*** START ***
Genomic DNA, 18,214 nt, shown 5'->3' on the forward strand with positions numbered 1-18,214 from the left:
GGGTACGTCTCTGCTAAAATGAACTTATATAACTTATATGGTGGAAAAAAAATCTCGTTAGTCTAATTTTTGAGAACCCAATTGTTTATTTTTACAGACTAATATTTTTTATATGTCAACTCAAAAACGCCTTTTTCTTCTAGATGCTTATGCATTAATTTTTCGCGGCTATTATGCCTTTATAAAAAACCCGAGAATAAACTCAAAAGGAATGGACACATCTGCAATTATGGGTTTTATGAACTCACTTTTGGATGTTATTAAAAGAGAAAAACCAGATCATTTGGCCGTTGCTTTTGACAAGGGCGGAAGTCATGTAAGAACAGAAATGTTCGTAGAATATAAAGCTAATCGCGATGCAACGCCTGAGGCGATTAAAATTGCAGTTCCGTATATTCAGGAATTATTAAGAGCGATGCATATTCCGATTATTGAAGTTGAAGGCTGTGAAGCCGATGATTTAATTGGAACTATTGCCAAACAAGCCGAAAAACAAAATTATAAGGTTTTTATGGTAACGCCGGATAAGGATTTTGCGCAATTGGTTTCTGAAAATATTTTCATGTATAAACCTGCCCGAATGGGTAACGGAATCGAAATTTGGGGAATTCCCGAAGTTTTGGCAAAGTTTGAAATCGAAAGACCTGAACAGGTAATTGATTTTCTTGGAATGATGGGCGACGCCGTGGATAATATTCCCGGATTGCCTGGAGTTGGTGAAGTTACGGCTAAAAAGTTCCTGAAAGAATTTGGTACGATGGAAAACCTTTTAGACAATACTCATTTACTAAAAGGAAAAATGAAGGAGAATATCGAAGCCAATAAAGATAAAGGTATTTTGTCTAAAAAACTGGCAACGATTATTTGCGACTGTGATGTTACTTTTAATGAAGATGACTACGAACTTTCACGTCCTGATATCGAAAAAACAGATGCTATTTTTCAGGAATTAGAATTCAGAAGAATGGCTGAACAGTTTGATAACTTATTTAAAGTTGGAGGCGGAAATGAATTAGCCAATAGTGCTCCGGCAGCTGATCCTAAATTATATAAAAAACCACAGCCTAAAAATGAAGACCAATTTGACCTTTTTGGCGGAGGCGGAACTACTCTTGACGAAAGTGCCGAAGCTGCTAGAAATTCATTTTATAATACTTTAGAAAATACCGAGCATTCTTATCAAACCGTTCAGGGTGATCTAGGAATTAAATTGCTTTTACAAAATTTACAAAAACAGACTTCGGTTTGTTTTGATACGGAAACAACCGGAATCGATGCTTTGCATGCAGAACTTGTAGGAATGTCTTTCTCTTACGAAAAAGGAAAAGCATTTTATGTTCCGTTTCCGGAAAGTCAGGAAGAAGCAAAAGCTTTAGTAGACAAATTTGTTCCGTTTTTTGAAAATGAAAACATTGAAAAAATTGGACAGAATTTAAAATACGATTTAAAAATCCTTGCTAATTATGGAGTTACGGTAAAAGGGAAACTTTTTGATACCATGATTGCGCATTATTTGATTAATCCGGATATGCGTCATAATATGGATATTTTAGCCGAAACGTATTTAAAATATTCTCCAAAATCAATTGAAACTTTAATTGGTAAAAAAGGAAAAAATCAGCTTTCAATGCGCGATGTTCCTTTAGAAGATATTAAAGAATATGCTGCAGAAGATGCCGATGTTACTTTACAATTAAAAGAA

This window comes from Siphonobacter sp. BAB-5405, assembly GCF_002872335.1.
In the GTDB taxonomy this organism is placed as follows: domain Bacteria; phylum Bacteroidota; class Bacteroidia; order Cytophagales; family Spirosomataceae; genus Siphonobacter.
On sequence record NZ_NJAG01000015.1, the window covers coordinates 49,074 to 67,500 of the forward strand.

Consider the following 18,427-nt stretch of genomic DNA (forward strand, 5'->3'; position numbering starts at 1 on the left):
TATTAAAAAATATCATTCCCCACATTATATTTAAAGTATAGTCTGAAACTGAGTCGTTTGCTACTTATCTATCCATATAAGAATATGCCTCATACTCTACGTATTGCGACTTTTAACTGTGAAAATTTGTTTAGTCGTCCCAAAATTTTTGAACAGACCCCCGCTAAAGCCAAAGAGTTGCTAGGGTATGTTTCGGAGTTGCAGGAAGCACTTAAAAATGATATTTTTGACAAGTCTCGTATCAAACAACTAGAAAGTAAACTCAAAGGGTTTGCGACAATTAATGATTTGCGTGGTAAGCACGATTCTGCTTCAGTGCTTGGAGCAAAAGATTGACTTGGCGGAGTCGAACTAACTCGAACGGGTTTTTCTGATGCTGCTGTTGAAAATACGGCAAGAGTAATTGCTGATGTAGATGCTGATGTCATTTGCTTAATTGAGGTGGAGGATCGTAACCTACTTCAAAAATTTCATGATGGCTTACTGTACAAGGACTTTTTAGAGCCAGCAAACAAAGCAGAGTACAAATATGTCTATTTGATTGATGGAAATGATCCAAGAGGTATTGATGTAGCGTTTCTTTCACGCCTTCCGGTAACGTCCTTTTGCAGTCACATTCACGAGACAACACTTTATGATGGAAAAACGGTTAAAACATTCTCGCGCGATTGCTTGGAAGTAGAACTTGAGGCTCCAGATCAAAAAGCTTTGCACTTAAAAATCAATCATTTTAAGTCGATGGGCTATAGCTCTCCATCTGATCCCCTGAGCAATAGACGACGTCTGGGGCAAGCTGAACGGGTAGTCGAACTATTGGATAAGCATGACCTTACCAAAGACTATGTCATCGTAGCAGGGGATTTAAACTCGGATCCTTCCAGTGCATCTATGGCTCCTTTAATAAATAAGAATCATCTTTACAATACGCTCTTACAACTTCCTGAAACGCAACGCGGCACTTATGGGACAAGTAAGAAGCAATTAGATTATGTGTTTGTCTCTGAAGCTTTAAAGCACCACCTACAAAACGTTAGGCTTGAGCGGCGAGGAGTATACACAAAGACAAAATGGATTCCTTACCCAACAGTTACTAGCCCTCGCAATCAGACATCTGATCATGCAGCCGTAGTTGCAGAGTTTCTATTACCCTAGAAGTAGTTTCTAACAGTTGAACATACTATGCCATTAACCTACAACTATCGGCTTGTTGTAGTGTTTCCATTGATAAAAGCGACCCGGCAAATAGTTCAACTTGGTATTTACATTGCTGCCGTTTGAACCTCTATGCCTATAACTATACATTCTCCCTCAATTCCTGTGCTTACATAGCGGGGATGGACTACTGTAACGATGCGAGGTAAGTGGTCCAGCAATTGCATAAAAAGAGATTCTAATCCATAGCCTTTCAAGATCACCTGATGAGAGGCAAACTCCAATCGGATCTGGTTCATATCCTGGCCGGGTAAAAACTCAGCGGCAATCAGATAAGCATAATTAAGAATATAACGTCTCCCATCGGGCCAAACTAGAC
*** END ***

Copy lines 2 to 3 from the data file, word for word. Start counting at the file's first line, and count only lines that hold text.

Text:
GGGTACGTCTCTGCTAAAATGAACTTATATAACTTATATGGTGGAAAAAAAATCTCGTTAGTCTAATTTTTGAGAACCCAATTGTTTATTTTTACAGACTAATATTTTTTATATGTCAACTCAAAAACGCCTTTTTCTTCTAGATGCTTATGCATTAATTTTTCGCGGCTATTATGCCTTTATAAAAAACCCGAGAATAAACTCAAAAGGAATGGACACATCTGCAATTATGGGTTTTATGAACTCACTTTTGGATGTTATTAAAAGAGAAAAACCAGATCATTTGGCCGTTGCTTTTGACAAGGGCGGAAGTCATGTAAGAACAGAAATGTTCGTAGAATATAAAGCTAATCGCGATGCAACGCCTGAGGCGATTAAAATTGCAGTTCCGTATATTCAGGAATTATTAAGAGCGATGCATATTCCGATTATTGAAGTTGAAGGCTGTGAAGCCGATGATTTAATTGGAACTATTGCCAAACAAGCCGAAAAACAAAATTATAAGGTTTTTATGGTAACGCCGGATAAGGATTTTGCGCAATTGGTTTCTGAAAATATTTTCATGTATAAACCTGCCCGAATGGGTAACGGAATCGAAATTTGGGGAATTCCCGAAGTTTTGGCAAAGTTTGAAATCGAAAGACCTGAACAGGTAATTGATTTTCTTGGAATGATGGGCGACGCCGTGGATAATATTCCCGGATTGCCTGGAGTTGGTGAAGTTACGGCTAAAAAGTTCCTGAAAGAATTTGGTACGATGGAAAACCTTTTAGACAATACTCATTTACTAAAAGGAAAAATGAAGGAGAATATCGAAGCCAATAAAGATAAAGGTATTTTGTCTAAAAAACTGGCAACGATTATTTGCGACTGTGATGTTACTTTTAATGAAGATGACTACGAACTTTCACGTCCTGATATCGAAAAAACAGATGCTATTTTTCAGGAATTAGAATTCAGAAGAATGGCTGAACAGTTTGATAACTTATTTAAAGTTGGAGGCGGAAATGAATTAGCCAATAGTGCTCCGGCAGCTGATCCTAAATTATATAAAAAACCACAGCCTAAAAATGAAGACCAATTTGACCTTTTTGGCGGAGGCGGAACTACTCTTGACGAAAGTGCCGAAGCTGCTAGAAATTCATTTTATAATACTTTAGAAAATACCGAGCATTCTTATCAAACCGTTCAGGGTGATCTAGGAATTAAATTGCTTTTACAAAATTTACAAAAACAGACTTCGGTTTGTTTTGATACGGAAACAACCGGAATCGATGCTTTGCATGCAGAACTTGTAGGAATGTCTTTCTCTTACGAAAAAGGAAAAGCATTTTATGTTCCGTTTCCGGAAAGTCAGGAAGAAGCAAAAGCTTTAGTAGACAAATTTGTTCCGTTTTTTGAAAATGAAAACATTGAAAAAATTGGACAGAATTTAAAATACGATTTAAAAATCCTTGCTAATTATGGAGTTACGGTAAAAGGGAAACTTTTTGATACCATGATTGCGCATTATTTGATTAATCCGGATATGCGTCATAATATGGATATTTTAGCCGAAACGTATTTAAAATATTCTCCAAAATCAATTGAAACTTTAATTGGTAAAAAAGGAAAAAATCAGCTTTCAATGCGCGATGTTCCTTTAGAAGATATTAAAGAATATGCTGCAGAAGATGCCGATGTTACTTTACAATTAAAAGAA

This window comes from Siphonobacter sp. BAB-5405, assembly GCF_002872335.1.